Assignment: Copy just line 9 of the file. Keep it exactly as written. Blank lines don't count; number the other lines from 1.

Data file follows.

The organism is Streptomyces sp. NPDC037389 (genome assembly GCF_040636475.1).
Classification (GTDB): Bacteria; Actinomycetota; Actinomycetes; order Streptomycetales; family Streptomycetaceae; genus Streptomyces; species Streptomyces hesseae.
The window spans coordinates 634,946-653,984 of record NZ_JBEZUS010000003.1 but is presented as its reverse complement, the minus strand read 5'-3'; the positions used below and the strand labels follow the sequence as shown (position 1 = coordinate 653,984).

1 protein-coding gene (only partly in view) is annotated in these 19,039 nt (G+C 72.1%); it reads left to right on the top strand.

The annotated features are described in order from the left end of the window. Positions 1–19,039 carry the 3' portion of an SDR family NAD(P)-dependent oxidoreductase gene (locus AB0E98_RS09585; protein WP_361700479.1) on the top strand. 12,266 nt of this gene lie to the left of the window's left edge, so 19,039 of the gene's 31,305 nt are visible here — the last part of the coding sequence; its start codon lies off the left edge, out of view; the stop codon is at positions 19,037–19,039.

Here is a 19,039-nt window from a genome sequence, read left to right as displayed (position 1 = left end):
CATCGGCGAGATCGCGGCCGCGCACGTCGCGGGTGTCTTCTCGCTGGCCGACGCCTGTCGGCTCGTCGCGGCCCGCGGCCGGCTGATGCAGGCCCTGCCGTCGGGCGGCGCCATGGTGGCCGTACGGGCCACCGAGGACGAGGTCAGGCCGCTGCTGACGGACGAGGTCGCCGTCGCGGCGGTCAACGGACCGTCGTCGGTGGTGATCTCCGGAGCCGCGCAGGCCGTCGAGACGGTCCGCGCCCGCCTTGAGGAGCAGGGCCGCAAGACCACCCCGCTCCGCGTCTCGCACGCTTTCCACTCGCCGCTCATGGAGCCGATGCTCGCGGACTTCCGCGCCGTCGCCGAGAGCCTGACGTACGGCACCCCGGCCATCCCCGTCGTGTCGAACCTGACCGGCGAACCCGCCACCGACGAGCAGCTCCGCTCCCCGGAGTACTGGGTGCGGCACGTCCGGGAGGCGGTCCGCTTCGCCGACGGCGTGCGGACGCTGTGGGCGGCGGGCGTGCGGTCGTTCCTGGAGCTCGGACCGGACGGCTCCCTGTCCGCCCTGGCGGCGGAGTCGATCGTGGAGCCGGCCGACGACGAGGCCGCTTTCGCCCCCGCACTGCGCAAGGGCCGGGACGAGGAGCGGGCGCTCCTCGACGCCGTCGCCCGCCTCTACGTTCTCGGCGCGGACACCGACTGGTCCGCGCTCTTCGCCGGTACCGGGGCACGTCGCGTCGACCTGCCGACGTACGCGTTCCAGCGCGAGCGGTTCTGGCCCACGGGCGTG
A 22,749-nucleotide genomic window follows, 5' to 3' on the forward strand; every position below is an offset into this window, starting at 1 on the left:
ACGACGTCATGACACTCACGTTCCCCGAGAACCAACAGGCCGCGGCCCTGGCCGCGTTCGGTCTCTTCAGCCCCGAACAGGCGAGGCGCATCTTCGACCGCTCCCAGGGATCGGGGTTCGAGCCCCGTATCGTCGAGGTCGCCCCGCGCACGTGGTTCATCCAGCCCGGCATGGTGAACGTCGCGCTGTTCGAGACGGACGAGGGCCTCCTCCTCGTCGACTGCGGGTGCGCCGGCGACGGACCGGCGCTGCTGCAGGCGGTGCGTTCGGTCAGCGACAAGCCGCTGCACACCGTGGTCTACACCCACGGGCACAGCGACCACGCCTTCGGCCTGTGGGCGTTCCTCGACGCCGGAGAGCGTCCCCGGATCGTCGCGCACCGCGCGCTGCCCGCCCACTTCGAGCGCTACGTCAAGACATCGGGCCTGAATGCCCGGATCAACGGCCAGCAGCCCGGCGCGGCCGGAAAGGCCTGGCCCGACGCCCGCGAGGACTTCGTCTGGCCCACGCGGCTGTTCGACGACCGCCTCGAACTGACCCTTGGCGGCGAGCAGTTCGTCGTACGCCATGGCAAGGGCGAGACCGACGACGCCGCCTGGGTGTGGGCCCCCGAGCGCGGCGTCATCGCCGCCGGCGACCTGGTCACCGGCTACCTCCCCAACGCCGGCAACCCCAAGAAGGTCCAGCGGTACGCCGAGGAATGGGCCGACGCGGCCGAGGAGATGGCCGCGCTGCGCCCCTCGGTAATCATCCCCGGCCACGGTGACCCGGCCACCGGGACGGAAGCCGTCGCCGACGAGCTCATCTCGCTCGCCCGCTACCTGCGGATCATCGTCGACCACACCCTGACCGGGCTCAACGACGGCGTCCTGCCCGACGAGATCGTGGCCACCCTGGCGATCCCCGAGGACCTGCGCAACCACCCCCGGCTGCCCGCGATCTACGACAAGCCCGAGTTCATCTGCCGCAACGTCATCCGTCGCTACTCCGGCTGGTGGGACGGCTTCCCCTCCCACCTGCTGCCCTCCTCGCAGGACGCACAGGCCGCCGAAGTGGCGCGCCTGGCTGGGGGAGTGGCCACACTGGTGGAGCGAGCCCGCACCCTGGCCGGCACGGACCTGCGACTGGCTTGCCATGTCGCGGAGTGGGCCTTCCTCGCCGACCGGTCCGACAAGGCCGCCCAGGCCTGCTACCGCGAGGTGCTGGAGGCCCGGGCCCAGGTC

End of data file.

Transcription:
ACGACGTCATGACACTCACGTTCCCCGAGAACCAACAGGCCGCGGCCCTGGCCGCGTTCGGTCTCTTCAGCCCCGAACAGGCGAGGCGCATCTTCGACCGCTCCCAGGGATCGGGGTTCGAGCCCCGTATCGTCGAGGTCGCCCCGCGCACGTGGTTCATCCAGCCCGGCATGGTGAACGTCGCGCTGTTCGAGACGGACGAGGGCCTCCTCCTCGTCGACTGCGGGTGCGCCGGCGACGGACCGGCGCTGCTGCAGGCGGTGCGTTCGGTCAGCGACAAGCCGCTGCACACCGTGGTCTACACCCACGGGCACAGCGACCACGCCTTCGGCCTGTGGGCGTTCCTCGACGCCGGAGAGCGTCCCCGGATCGTCGCGCACCGCGCGCTGCCCGCCCACTTCGAGCGCTACGTCAAGACATCGGGCCTGAATGCCCGGATCAACGGCCAGCAGCCCGGCGCGGCCGGAAAGGCCTGGCCCGACGCCCGCGAGGACTTCGTCTGGCCCACGCGGCTGTTCGACGACCGCCTCGAACTGACCCTTGGCGGCGAGCAGTTCGTCGTACGCCATGGCAAGGGCGAGACCGACGACGCCGCCTGGGTGTGGGCCCCCGAGCGCGGCGTCATCGCCGCCGGCGACCTGGTCACCGGCTACCTCCCCAACGCCGGCAACCCCAAGAAGGTCCAGCGGTACGCCGAGGAATGGGCCGACGCGGCCGAGGAGATGGCCGCGCTGCGCCCCTCGGTAATCATCCCCGGCCACGGTGACCCGGCCACCGGGACGGAAGCCGTCGCCGACGAGCTCATCTCGCTCGCCCGCTACCTGCGGATCATCGTCGACCACACCCTGACCGGGCTCAACGACGGCGTCCTGCCCGACGAGATCGTGGCCACCCTGGCGATCCCCGAGGACCTGCGCAACCACCCCCGGCTGCCCGCGATCTACGACAAGCCCGAGTTCATCTGCCGCAACGTCATCCGTCGCTACTCCGGCTGGTGGGACGGCTTCCCCTCCCACCTGCTGCCCTCCTCGCAGGACGCACAGGCCGCCGAAGTGGCGCGCCTGGCTGGGGGAGTGGCCACACTGGTGGAGCGAGCCCGCACCCTGGCCGGCACGGACCTGCGACTGGCTTGCCATGTCGCGGAGTGGGCCTTCCTCGCCGACCGGTCCGACAAGGCCGCCCAGGCCTGCTACCGCGAGGTGCTGGAGGCCCGGGCCCAGGTC